In 1882, Queen Victoria’s seventh and last assailant, Roderick Maclean, was acquitted on the grounds of insanity. The Queen was livid at the verdict, and, in an extremely unusal move for a constitutional monarch, demanded of her Prime Minister, William Gladstone, that the law be changed. Gladstone complied, and a year later the curious insanity verdict of “guilty, but insane” became law.
That law existed until 1964 in Britain, when acquittal on the grounds of insanity was restored. But in the United States, the verdict of “guilty, but insane” has been revived, and lives on.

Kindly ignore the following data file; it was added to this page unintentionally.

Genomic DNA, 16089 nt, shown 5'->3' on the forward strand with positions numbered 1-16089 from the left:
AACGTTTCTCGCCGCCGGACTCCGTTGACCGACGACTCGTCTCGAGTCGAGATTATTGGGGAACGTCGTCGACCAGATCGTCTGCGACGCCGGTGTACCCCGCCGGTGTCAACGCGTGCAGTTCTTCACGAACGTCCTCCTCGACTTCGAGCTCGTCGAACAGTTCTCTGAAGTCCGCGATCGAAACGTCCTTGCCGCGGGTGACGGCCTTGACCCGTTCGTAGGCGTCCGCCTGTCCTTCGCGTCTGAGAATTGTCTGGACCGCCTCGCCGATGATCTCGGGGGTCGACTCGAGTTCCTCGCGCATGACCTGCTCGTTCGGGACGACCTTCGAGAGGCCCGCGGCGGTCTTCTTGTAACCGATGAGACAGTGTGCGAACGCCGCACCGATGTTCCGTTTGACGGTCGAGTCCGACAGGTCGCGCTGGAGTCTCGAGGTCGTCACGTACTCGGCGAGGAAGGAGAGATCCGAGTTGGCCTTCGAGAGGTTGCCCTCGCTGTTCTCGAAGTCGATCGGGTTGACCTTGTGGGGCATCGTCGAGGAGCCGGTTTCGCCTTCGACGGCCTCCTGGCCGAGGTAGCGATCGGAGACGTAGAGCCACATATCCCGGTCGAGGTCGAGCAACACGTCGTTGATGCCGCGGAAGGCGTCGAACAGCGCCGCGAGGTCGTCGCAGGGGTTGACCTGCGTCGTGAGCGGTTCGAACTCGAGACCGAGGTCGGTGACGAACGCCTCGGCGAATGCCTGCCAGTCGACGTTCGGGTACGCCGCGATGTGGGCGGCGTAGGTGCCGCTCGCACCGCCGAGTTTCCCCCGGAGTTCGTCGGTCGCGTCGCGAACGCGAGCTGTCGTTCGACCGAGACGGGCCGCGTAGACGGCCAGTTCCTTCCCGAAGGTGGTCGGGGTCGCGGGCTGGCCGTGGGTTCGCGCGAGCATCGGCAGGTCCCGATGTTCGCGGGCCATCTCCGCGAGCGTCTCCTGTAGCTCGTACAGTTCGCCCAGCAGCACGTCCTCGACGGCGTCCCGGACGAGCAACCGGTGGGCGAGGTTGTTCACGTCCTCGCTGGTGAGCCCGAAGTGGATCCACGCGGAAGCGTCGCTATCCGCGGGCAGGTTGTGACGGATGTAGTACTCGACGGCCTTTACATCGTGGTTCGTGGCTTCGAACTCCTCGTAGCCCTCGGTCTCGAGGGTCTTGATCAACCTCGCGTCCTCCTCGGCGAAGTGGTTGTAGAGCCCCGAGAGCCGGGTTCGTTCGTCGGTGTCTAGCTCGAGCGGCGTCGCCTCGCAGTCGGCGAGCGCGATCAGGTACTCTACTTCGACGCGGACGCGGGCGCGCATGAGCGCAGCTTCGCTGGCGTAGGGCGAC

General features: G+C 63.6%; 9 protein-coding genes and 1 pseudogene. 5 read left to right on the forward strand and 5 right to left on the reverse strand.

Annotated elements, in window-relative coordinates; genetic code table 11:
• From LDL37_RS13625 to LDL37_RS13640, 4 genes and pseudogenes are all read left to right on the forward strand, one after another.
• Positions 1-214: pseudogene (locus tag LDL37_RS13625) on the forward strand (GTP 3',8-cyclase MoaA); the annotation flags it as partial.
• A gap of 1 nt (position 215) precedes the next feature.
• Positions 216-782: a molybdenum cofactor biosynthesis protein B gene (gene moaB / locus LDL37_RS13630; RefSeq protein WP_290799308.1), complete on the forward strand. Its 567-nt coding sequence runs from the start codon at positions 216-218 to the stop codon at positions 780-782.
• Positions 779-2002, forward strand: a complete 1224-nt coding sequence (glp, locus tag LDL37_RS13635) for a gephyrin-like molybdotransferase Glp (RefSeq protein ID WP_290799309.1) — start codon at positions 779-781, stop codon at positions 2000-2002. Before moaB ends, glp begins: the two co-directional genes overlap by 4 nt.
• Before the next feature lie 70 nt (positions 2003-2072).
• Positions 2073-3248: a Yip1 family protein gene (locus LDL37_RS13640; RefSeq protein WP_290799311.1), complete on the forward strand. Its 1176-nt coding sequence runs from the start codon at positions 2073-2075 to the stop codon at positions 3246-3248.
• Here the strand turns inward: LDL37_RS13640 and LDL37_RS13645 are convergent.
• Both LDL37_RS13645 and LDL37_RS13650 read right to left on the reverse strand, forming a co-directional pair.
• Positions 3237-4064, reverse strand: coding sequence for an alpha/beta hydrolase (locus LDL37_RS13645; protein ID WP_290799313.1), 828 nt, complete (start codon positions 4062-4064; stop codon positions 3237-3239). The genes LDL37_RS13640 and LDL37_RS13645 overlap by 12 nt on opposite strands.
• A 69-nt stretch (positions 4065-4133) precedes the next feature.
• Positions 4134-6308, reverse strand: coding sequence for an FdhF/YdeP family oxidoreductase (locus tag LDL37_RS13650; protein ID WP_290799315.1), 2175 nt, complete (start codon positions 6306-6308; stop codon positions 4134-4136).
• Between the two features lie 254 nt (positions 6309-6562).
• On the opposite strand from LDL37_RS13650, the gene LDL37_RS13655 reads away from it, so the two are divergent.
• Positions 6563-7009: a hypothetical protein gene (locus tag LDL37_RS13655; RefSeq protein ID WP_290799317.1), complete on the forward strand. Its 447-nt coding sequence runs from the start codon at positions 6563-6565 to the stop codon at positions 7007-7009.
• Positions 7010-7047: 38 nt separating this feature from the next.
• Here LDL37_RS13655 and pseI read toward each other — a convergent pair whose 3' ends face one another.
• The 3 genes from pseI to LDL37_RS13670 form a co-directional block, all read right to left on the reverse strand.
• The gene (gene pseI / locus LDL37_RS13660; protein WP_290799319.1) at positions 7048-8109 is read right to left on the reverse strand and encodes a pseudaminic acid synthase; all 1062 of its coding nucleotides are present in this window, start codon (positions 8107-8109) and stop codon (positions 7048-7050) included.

After John Hinckley’s aquittal on the grounds of insanity in the 1981 shooting of Ronald Regan caused widespread outrage similar to Victoria’s own in 1882, states across the union tightened up their insanity laws. Five states—Montana, Idaho, Utah, Nevada, and Kansas—abolished the insanity defense altogether. (Nevada later restored it.) And while Kansas allows no insanity verdict at all, Montana, Idaho, and Utah do: “guilty, but insane.”
Source: “The Insanity Defense Among the States,” at FindLaw: http://criminal.findlaw.com/criminal-procedure/the-insanity-defense-among-the-states.html